Tamarack Valley Energy ("TVECN") set several firsts for the Canadian sustainability-linked bond ("SLB") market today. Not only were they the first Canadian oil and gas exploration issuer to enter the SLB market, but they were also the first Canadian high yield company to tie financing costs to their ESG targets.
The instrument incorporated two key targets for the company, which, if missed, would result in an increase in coupon:
- 39% reduction in carbon intensity by 2025 (measured as Scope 1 & 2 emissions per sales in barrel oil equivalent)
- 6% representation of Indigenous people in the company's workforce by 2025 (from a 2020 base of 3.5%)
"It is encouraging to see that Tamarack Valley ties its financing to their carbon intensity target, but they will need to execute on operational efficiencies." – Aaron Young, Associate Portfolio Manager, Credit Research (as quoted in the Bloomberg article, Tamarack Sells First SLB From a North American Oil Producer)
This is especially important given the company's uptick in carbon intensity between 2019 and 2020 (due to acquisitions, new Scope 1 methodology, and lower output from the pandemic). In addition, Scope 3 for the Oil and Gas producers remains a huge hurdle, representing a significant amount of the sector's overall carbon footprint.
TVECN's target for Indigenous workforce representation is a positive development and a welcome KPI that we have discussed with other issuers in the Energy and Utility sectors. The 6% target by 2025 is ambitious versus comparable targets set by larger companies.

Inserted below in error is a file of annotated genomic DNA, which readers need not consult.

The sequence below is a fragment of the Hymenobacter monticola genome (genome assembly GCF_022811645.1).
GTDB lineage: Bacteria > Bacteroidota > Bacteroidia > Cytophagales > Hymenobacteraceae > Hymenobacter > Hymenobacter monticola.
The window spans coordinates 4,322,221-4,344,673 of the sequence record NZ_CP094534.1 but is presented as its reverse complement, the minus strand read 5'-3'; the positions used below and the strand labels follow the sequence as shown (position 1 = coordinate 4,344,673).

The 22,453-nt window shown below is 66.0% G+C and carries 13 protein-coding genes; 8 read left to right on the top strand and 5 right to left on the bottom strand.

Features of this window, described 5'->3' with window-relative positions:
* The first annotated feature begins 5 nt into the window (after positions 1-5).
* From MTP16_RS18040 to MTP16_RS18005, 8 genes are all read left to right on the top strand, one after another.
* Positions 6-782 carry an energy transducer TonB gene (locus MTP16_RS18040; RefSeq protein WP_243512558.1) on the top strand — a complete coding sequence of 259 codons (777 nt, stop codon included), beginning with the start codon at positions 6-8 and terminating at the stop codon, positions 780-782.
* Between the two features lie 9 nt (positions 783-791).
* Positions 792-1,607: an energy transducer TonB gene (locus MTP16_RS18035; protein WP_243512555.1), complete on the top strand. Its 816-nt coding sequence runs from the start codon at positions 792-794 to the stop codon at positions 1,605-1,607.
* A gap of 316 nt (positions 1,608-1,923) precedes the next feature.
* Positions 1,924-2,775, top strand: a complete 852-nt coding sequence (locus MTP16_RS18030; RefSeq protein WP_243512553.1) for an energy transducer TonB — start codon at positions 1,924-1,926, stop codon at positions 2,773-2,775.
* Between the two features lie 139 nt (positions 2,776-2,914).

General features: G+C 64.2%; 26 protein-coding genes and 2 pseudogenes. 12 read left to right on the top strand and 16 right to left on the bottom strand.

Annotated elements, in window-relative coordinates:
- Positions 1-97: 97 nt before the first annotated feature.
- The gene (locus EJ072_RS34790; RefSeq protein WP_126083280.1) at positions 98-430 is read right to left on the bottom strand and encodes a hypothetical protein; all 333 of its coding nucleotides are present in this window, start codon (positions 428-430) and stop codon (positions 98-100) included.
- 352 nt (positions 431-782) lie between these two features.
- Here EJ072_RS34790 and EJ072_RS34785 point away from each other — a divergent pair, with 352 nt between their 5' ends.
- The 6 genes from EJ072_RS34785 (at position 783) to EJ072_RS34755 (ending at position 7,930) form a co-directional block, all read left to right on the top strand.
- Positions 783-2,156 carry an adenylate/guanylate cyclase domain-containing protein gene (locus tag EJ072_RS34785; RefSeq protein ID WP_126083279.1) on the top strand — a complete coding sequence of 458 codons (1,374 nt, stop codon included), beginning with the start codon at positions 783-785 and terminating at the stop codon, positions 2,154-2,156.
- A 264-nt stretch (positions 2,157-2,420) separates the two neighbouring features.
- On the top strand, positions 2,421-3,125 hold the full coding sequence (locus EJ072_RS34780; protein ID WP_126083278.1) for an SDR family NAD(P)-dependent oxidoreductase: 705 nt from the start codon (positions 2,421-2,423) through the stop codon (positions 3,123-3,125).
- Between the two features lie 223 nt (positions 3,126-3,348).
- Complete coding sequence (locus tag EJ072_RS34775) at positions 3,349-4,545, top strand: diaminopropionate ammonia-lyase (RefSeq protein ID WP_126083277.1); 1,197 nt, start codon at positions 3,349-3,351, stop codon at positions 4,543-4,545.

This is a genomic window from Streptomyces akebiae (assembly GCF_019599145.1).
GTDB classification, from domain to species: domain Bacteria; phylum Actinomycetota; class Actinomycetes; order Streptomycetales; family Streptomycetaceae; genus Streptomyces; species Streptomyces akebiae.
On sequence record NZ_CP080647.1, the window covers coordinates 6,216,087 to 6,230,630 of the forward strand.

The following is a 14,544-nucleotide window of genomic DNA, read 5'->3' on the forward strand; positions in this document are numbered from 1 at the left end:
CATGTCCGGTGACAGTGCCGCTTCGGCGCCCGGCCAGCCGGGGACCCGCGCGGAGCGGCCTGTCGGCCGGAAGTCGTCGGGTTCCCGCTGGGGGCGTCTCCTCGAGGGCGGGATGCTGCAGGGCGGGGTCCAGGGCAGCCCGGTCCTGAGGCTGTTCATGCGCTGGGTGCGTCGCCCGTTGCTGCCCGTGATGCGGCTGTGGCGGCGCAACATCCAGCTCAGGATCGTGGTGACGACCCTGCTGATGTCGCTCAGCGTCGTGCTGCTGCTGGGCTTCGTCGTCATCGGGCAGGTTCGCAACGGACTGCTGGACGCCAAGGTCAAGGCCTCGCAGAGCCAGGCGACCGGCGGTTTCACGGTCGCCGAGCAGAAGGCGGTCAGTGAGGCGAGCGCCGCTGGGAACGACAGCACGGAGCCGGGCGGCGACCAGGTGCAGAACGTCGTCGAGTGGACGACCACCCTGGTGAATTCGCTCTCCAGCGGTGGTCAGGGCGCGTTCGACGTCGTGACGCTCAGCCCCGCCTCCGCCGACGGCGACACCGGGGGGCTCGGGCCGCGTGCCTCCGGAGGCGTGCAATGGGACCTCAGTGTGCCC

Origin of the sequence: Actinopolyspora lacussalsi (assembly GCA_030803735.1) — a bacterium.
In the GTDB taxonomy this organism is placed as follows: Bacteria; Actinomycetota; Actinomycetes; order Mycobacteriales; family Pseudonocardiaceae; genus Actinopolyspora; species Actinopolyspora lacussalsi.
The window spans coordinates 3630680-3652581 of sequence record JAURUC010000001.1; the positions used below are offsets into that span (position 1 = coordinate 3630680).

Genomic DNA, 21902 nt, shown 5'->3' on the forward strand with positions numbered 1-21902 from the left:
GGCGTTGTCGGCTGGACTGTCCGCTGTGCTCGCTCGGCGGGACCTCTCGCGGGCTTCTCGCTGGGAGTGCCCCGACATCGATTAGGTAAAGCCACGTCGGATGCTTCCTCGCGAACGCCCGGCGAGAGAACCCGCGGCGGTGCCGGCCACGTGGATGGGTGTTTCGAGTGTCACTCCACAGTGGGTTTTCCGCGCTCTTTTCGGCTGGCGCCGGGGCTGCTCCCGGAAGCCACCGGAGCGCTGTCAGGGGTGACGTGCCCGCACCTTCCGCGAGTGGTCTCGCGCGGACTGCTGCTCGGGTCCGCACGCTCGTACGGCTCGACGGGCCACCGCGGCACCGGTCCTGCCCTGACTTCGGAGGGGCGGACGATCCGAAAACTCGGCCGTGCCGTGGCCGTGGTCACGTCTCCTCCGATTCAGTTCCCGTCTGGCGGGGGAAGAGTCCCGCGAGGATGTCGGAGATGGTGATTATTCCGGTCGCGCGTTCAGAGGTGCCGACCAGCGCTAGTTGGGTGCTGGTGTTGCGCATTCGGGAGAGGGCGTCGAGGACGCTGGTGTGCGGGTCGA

Well done, TVECN… who's next?
RPIA is encouraged to see the development in TVECN tying their financing to impact a broader demographic, and we hope debt issuers continue to expand their diversity disclosures in 2022. We believe that the DE&I focus also needs to include statistics and targets in areas such as ethnicity, disability, and (especially important to Canada) the impact on Indigenous groups. We also think there is an opportunity to expand these measurements beyond just workforce representation to include Indigenous participation across seniority levels, pay gap analysis, and quantifying mobility for Indigenous peoples within the organization.
Finally, we note that part of the proceeds of the transaction are being used to pay down the company's existing sustainability-linked-loan ("SLL") facility. We think this use of proceeds may signal a trend in Canada as more companies rotate some of their capital stack from SLLs to SLBs.